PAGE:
More than a sales partnership?
On the face of it, the answer to this question is yes. And the company is clear to mention how long they have been thinking about partnership – 13 months – possibly to stave off the response that this is a quick reaction to the changing market dynamic formed by the Nokia-Alu merger. But there are two ways to do partnerships. One is to compete where competition is appropriate, but work together where you have less cross-over or a clear client preference of supplier. The other is to align development and “architecture”, so you are delivering much more of a united front to the market.
The second option is of course much more radical, but there are hints that, certainly in some elements of SDN and in NFV, this is where the companies may be headed. Hans Vestberg himself said this goes “way beyond” any normal strategic partnership. Analysts probed on whether Ericsson would keep selling its edge routers (ie compete directly with Cisco) and the answer was a bit of a fudge from Vestberg, saying that the product is “out there” and Ericsson would continue to “support it”.
The big follow up question to this is of course, in that case:
“WHY NOT MERGE?” And the answer that Vestberg and Robbins gave is that they wanted to be able to move right away, delivering joint capabilities as soon as possible into the market, without going through the full merger process. Interestingly, there was no philosophical objection raised to a merger, and neither man ruled it out. So… not exactly a speculation killer.
Impact on Innovation
This is the second follow up question to the impression given that the companies are going to be working pretty closely together. Operators like standardised architectures, but they also like competition in price and innovation. How far will the strategic partnership go in aligning product development, and if the answer is “quite far” (Ericsson and Cisco have joint engineering teams working on SDN-NFV management, for example), then has the market just lost one player in terms of competitive differentiation, and also in terms of potential innovation that arises? The CEOs both made mention of the complementary nature of their product sets – number one in IP (Cisco) and number one in radio (Ericsson) – and so the likelihood is that they continue to develop their own separate product lines, but aligned under a management architecture.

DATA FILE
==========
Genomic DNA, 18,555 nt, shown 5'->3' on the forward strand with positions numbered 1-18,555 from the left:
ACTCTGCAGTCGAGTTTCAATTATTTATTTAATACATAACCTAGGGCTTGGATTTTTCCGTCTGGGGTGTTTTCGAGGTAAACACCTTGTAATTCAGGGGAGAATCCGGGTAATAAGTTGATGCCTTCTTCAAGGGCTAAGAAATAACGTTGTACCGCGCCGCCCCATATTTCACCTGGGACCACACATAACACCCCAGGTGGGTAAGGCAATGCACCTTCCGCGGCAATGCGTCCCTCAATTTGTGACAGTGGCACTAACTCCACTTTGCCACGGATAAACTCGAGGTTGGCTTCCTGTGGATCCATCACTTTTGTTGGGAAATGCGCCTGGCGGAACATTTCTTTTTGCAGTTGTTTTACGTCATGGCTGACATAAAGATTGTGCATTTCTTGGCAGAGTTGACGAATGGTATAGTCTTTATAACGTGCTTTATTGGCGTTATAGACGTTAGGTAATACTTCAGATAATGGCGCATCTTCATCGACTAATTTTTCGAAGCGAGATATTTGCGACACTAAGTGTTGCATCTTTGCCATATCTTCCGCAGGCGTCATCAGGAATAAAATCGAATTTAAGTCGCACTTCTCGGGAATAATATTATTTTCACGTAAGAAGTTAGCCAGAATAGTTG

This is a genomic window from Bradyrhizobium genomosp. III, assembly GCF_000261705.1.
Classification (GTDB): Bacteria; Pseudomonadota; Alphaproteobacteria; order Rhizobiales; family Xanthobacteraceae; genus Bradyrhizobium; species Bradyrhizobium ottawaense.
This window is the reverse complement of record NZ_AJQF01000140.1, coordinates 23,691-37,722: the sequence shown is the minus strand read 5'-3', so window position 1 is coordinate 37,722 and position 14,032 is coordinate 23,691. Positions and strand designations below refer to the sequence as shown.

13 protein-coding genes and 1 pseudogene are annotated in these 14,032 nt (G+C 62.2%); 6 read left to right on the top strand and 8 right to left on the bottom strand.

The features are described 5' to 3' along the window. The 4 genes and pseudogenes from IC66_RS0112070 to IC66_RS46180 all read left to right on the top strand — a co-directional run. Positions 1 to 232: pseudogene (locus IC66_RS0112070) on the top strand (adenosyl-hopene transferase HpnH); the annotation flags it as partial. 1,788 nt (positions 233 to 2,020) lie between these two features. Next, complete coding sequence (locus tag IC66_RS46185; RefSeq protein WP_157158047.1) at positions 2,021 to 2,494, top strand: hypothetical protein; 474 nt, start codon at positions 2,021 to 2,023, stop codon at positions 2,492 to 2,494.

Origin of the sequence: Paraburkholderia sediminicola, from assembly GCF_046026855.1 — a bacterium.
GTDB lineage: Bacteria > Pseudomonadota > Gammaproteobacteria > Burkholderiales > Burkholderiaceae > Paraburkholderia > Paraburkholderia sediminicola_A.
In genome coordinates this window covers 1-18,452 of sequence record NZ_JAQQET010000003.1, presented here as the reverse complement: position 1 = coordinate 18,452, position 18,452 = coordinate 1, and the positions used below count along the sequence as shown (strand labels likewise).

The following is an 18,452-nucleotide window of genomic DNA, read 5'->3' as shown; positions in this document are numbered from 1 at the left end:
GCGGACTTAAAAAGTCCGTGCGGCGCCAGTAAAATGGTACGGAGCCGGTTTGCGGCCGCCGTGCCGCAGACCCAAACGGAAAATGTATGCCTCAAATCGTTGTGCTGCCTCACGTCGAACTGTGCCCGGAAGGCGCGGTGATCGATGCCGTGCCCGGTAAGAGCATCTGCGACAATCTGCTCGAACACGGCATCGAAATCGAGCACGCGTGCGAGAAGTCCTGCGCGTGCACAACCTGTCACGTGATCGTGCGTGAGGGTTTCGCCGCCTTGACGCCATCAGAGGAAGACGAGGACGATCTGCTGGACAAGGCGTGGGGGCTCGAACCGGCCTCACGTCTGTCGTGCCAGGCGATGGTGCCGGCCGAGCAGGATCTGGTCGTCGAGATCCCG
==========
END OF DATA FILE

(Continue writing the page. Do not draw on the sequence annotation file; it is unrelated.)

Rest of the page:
The biggest potential is surely in the cloud and IP environments, where both companies are full out on NFV – and the deployment of VNFs – and the control and flexibility of networking enhanced by SDN, but are coming at it from different angles. Robbins mentioned the need for more autonomous networks, and flexible networks. Here in this Virtual and Software-Defined crucible is where that happens. So Cisco can surely benefit from Ericsson’s deep telco networking knowledge – and Robbins namechecked its OSS capabilities, for instance. And Ericsson can benefit from Cisco’s knowledge of virtualisation in the data centre and the enterprise space. Both companies are hot on the analytics-fed, smart network. Pooling thoughts here could create some new value for service providers. This is the “Service Provider Transformation” sweetspot that forms one of three main target areas for the partnership (the other two are mobile enterprise and the IoT).
Ericsson’s Vestberg said there would be “synergies” of a billion Kroner from the partnership, with that coming from manufacturing production, R&D, as well as go-to-market and sales costs. Clearly there is going to be some element of joint endeavour. How much will really determine if this partnership looks more like a JV, or the more usual partnerships we seen between the liks of, say, Juniper Networks and Nokia Networks.
One of the stated aims of the strategic partnership is: “Creating the mobile enterprise experience of the future through a highly secure technology architecture for seamless indoor/outdoor networks.” OK, so how far does this extend into what products actually sit under that architecture? Cisco has a reseller agreement with Spidercloud for indoor small cells in large enterprise environments in licensed spectrum. Ericsson has its Radio Dot System which sits under a very different architecture than Spidercloud’s. Should Spidercloud be worried? (TMN has asked both Spidercloud and Cisco for a comment on this.)
You can view the slides Ericsson and Cisco used during the analyst and media presentation. The commentary comes from TMN, not from Cisco or Ericsson.